What Is Bioelectronic Medicine?

Bioelectronic medicine is one of the most innovative and exciting fields in healthcare, with the potential to transform diagnosis and care for millions of people suffering from a range of diseases. These treatments can provide important advantages, harnessing the body’s own natural mechanisms to address the core causes of disease and deliver advances in areas of unmet need.

Bioelectronic medicine today reminds me of the early years of the biotech and computer networking industries, when few recognized the long-term potential for solving unmet needs and changing people’s lives. Bioelectronic medicine is similarly poised to produce some of the most important innovations of our time—if we can continue to grow a dynamic ecosystem for research, investment, and scientific progress.


Ken Londoner, Founder, CEO, and Chairman

BioSig Technologies, Inc.

A Fast-Growing Field

The market for bioelectronic medicine devices is large and growing at a rapid pace. According to IDTechEx, bioelectronic medicine is a $22.6 billion market today, projected to reach more than $60 billion in 2029 based on a compound annual growth rate of more than 10%.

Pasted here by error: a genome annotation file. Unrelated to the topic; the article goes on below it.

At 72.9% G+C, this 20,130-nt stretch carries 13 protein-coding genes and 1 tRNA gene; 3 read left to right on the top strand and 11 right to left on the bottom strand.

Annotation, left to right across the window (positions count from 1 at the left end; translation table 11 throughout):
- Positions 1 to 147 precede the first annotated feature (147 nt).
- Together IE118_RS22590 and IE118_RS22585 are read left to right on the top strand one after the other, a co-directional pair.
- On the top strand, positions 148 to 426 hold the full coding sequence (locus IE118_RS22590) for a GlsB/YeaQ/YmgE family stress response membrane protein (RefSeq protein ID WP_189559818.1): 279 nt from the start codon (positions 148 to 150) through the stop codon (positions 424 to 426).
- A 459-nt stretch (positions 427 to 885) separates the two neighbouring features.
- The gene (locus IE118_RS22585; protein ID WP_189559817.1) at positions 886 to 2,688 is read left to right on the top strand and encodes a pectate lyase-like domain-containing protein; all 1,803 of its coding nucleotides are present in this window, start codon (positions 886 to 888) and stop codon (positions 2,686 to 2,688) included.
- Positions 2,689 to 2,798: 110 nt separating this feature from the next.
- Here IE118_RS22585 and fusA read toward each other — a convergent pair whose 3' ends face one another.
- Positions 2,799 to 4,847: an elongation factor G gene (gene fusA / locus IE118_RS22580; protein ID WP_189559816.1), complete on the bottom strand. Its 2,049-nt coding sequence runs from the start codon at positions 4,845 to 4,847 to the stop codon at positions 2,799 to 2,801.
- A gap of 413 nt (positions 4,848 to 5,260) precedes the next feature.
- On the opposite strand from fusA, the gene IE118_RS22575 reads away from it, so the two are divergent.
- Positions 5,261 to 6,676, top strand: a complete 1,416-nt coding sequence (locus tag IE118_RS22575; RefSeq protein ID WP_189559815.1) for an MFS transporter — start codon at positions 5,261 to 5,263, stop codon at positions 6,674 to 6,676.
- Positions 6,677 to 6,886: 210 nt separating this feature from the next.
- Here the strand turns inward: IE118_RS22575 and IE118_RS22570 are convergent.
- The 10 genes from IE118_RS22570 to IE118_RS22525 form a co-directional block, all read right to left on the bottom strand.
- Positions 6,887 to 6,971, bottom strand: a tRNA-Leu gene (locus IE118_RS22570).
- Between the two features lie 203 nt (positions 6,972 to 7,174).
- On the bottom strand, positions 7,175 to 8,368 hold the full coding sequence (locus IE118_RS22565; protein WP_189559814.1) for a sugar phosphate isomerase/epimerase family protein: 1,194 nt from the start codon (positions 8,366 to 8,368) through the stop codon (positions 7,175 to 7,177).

Subfields of Bioelectronic Medicine

The major subfields of bioelectronic medicine include cardiac rhythm management, cochlear and retinal implants, and neuromodulation, which comprises applications in the central nervous system and the peripheral nervous system.

Cardiac Rhythm Management (CRM)

CRM: Pacemakers and devices that monitor and regulate heart rhythm to treats bradycardia, tachycardia and heart failure

Electrophysiology: Catheter-based treatments for cardiac arrythmias like atrial fibrillation and ventricular tachycardia

Cochlear and Retinal Implants

Cochlear Implants: Implants that capture, digitize, and transmit sound to treat hearing loss or impairment

Retinal Implants: Implants that capture, digitize, and transmit visual information to treat retinal degenerative diseases

Central Nervous System (CNS)

Spinal Cord Stimulation: Devices that stimulate specific nerve fibers in the spinal cord to treat chronic pain